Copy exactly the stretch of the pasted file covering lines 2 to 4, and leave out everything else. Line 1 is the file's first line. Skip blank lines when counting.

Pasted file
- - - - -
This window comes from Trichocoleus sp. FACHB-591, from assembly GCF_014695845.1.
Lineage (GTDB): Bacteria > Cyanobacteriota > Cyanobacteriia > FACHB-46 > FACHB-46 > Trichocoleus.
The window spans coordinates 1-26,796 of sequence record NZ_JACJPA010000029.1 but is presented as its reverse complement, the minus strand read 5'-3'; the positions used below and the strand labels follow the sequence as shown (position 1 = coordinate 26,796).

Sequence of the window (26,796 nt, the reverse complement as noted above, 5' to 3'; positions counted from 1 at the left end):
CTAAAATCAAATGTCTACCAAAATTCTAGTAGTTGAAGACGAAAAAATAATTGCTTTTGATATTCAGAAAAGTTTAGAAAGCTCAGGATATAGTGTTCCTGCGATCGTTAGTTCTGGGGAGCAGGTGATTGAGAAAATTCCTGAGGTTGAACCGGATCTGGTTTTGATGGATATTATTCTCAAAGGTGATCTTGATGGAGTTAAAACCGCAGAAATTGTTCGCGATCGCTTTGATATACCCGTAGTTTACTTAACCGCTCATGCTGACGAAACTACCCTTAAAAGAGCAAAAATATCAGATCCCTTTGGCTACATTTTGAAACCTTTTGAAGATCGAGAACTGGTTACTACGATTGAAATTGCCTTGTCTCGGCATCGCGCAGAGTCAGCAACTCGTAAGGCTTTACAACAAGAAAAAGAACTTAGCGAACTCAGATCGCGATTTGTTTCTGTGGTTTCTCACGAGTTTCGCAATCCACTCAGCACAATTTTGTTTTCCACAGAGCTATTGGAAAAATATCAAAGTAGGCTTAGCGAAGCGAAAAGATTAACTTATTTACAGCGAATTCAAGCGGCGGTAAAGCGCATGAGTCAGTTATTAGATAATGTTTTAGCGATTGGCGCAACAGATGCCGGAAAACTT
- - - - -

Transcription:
Lineage (GTDB): Bacteria > Cyanobacteriota > Cyanobacteriia > FACHB-46 > FACHB-46 > Trichocoleus.
The window spans coordinates 1-26,796 of sequence record NZ_JACJPA010000029.1 but is presented as its reverse complement, the minus strand read 5'-3'; the positions used below and the strand labels follow the sequence as shown (position 1 = coordinate 26,796).

Sequence of the window (26,796 nt, the reverse complement as noted above, 5' to 3'; positions counted from 1 at the left end):